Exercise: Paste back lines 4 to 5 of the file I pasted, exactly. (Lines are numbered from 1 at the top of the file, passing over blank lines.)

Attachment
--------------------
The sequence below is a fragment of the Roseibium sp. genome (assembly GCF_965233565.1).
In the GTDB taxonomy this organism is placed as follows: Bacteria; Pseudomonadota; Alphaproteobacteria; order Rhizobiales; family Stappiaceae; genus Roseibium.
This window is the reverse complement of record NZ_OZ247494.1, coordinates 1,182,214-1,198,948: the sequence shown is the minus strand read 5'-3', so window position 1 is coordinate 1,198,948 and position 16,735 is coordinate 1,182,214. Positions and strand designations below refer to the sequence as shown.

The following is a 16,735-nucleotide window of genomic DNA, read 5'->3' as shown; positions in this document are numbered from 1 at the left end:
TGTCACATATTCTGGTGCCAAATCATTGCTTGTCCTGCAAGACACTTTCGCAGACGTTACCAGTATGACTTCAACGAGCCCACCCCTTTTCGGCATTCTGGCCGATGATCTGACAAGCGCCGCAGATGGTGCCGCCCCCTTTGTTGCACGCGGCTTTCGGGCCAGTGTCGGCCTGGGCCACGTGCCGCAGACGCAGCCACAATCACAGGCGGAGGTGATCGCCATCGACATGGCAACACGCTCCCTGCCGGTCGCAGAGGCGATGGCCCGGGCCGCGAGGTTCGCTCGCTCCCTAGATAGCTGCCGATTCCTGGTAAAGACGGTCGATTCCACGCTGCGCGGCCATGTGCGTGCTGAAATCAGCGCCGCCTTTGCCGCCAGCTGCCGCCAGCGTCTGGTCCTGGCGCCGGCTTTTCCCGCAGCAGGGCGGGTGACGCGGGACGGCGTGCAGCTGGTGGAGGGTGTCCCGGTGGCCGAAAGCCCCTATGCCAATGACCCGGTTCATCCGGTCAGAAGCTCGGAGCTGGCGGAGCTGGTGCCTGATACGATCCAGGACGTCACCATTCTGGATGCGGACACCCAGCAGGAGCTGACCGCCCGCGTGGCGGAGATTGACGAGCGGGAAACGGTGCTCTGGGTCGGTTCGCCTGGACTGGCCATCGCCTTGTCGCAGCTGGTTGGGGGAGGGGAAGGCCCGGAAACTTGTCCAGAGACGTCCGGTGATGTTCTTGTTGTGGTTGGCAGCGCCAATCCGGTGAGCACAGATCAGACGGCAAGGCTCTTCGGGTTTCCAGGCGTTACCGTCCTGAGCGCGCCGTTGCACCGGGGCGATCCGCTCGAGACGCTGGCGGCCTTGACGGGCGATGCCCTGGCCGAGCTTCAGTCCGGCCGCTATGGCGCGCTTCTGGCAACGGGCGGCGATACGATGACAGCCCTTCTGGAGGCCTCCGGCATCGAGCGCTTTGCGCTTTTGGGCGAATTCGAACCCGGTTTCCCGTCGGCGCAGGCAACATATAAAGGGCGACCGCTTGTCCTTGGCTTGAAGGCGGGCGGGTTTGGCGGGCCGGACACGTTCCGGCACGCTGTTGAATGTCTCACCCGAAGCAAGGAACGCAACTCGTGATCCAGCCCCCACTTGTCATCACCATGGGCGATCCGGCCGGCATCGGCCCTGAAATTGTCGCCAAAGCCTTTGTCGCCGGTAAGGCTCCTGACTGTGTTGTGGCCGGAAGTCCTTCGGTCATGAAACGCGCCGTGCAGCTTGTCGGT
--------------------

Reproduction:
The following is a 16,735-nucleotide window of genomic DNA, read 5'->3' as shown; positions in this document are numbered from 1 at the left end:
TGTCACATATTCTGGTGCCAAATCATTGCTTGTCCTGCAAGACACTTTCGCAGACGTTACCAGTATGACTTCAACGAGCCCACCCCTTTTCGGCATTCTGGCCGATGATCTGACAAGCGCCGCAGATGGTGCCGCCCCCTTTGTTGCACGCGGCTTTCGGGCCAGTGTCGGCCTGGGCCACGTGCCGCAGACGCAGCCACAATCACAGGCGGAGGTGATCGCCATCGACATGGCAACACGCTCCCTGCCGGTCGCAGAGGCGATGGCCCGGGCCGCGAGGTTCGCTCGCTCCCTAGATAGCTGCCGATTCCTGGTAAAGACGGTCGATTCCACGCTGCGCGGCCATGTGCGTGCTGAAATCAGCGCCGCCTTTGCCGCCAGCTGCCGCCAGCGTCTGGTCCTGGCGCCGGCTTTTCCCGCAGCAGGGCGGGTGACGCGGGACGGCGTGCAGCTGGTGGAGGGTGTCCCGGTGGCCGAAAGCCCCTATGCCAATGACCCGGTTCATCCGGTCAGAAGCTCGGAGCTGGCGGAGCTGGTGCCTGATACGATCCAGGACGTCACCATTCTGGATGCGGACACCCAGCAGGAGCTGACCGCCCGCGTGGCGGAGATTGACGAGCGGGAAACGGTGCTCTGGGTCGGTTCGCCTGGACTGGCCATCGCCTTGTCGCAGCTGGTTGGGGGAGGGGAAGGCCCGGAAACTTGTCCAGAGACGTCCGGTGATGTTCTTGTTGTGGTTGGCAGCGCCAATCCGGTGAGCACAGATCAGACGGCAAGGCTCTTCGGGTTTCCAGGCGTTACCGTCCTGAGCGCGCCGTTGCACCGGGGCGATCCGCTCGAGACGCTGGCGGCCTTGACGGGCGATGCCCTGGCCGAGCTTCAGTCCGGCCGCTATGGCGCGCTTCTGGCAACGGGCGGCGATACGATGACAGCCCTTCTGGAGGCCTCCGGCATCGAGCGCTTTGCGCTTTTGGGCGAATTCGAACCCGGTTTCCCGTCGGCGCAGGCAACATATAAAGGGCGACCGCTTGTCCTTGGCTTGAAGGCGGGCGGGTTTGGCGGGCCGGACACGTTCCGGCACGCTGTTGAATGTCTCACCCGAAGCAAGGAACGCAACTCGTGATCCAGCCCCCACTTGTCATCACCATGGGCGATCCGGCCGGCATCGGCCCTGAAATTGTCGCCAAAGCCTTTGTCGCCGGTAAGGCTCCTGACTGTGTTGTGGCCGGAAGTCCTTCGGTCATGAAACGCGCCGTGCAGCTTGTCGGT